“People shouldn't wait for a disaster to happen and then act accordingly, women bodies are not the fuel", Hassan says. She continues that what is happening now at the American University of Cairo is great and much needed because this will lead to changing policies, implementing anti-sexual harassment mechanisms, and ultimately holding responsible parties accountable. In this way, we see that regulations, whether policies or laws, are important as a conduit to foster a better mentality and environment.
Hassan also made reference to the global feminist movement, and the pathways and instances of cooperation between activists in the movement. She sees these relationships as essential to help create model standard and norms that others can follow. Makhlouf, added that such movements are of utmost importance as they fight for greater equality in the 'right to work' and other important human rights issues. According the Makhlouf these kinds of issues are crucial and should be tackled together on a regional level, as they are affecting us all. Indeed, the legal fight needs to be championed at the regional level, insisting it should be one fight for us all. Makhlouf points out that each individual across the region deserves and has the right to be protected. She asserts that “Women in the workplace should fight for this themselves. When women go to their workplace, they are not going to a warzone, they should not remain scared", but rather join the efforts to establish safer workplace for all.
For the individuals and the team at CIBL for Women, we too try to play our part through different activities such as the KIP Hiwar, research, and the dissemination of the related findings. The CIBL for Women team are also continuously engaged with employers and decision makers to help push forward anti-sexual harassment protections at the organizational and national levels. Currently, and over the last 5 years we have been working with different entities to push for anti-sexual harassment legislation. For example, most recently with have partnered with the National Commission For Lebanese Women (NCLW) to prepare a draft law. Despite the repeated changes in government, and the tragedies of economic collapse, COVID-19 and the Beirut Blast, we continue our mission forward and continue in coordination with the Commission and other civil society actors, INGOS, businesses and economic stakeholders. Building on over a decade of efforts by feminist activists, lawyers advocates, jurists, and professional organizations, and employers, we continue on in order to pass protections against sexual harassment in Lebanon. CIBL for Women's aim is to serve as a catalyst to create a regional forum to discuss, debate and share the experiences relating to establishing anti-sexual harassment laws across the region.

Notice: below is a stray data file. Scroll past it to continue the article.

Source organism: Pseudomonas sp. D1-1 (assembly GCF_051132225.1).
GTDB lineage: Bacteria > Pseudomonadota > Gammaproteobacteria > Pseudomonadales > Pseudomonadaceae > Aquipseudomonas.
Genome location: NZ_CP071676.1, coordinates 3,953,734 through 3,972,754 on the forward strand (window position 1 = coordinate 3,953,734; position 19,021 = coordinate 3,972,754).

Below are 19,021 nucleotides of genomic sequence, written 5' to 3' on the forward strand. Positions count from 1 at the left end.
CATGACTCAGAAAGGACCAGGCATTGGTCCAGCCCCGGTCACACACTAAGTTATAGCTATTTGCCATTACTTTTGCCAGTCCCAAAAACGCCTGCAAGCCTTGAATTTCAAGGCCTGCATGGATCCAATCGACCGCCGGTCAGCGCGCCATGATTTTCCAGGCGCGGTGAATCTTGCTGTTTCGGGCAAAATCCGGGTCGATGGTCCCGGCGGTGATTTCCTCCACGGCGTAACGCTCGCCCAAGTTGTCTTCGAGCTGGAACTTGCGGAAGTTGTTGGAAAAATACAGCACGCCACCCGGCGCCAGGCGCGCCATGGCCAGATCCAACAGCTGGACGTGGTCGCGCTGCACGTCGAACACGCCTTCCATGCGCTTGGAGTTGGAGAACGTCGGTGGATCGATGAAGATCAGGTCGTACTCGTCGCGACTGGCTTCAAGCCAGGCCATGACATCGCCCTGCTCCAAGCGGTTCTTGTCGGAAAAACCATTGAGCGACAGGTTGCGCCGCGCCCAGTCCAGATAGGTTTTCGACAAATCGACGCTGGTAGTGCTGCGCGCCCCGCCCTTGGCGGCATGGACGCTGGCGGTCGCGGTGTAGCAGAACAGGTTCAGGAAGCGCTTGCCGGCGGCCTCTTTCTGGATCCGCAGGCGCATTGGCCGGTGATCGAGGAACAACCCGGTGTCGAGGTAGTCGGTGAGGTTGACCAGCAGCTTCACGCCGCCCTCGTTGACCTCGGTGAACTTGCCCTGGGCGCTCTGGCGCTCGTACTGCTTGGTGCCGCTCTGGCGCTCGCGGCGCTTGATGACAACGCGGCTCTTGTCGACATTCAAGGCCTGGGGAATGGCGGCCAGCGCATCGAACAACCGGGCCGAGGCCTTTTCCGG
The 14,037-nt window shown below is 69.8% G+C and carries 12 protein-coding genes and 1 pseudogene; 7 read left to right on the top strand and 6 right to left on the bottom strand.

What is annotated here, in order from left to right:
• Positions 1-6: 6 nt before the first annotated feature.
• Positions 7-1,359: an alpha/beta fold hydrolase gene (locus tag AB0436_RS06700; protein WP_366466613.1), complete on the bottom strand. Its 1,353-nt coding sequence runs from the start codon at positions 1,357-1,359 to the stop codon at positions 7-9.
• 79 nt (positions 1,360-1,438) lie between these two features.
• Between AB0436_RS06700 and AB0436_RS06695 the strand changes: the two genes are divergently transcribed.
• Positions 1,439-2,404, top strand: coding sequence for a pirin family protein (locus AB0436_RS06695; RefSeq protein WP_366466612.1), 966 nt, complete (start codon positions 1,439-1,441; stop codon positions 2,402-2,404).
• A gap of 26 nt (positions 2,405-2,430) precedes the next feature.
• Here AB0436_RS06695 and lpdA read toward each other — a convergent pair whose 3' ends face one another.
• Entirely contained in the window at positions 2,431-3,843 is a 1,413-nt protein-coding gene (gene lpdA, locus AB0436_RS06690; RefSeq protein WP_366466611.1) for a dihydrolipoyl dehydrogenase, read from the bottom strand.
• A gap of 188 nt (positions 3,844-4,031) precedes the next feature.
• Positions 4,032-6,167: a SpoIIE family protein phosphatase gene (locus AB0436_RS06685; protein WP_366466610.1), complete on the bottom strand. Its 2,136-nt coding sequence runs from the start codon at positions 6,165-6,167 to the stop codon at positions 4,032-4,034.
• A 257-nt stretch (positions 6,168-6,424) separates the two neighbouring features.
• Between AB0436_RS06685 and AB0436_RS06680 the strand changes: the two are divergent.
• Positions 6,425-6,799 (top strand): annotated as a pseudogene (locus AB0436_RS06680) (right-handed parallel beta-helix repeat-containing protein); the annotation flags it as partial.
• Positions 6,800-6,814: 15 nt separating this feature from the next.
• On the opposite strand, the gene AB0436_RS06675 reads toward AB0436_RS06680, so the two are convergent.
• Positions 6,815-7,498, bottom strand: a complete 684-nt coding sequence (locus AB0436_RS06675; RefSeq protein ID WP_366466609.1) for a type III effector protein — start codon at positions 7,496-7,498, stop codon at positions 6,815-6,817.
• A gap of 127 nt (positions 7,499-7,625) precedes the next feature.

Moderated by May Ghanem, Research Associate at CIBL, and lead by the discussant Dr. Brigitte Khoury, Associate Professor and clinical psychologist at the Psychiatry Department at the Faculty of Medicine, AUB, the “Anti-Sexual Harassment Protections in Workplaces Across the ARAB MENA" webinar was the second episode of the Knowledge is Power (KIP) HIWAR series of conversations that aim at advancing inclusive business systems and workplaces in the region.
For more information and about us please contact the Center for Inclusive Business and Leadership (CIBL) for Women at firstname.lastname@example.org
i #Mesh_Basita underscores how frequently and daily women are told that sexual harassment is not a big deal. The struggle to combat sexual harassment is daily for women across the region.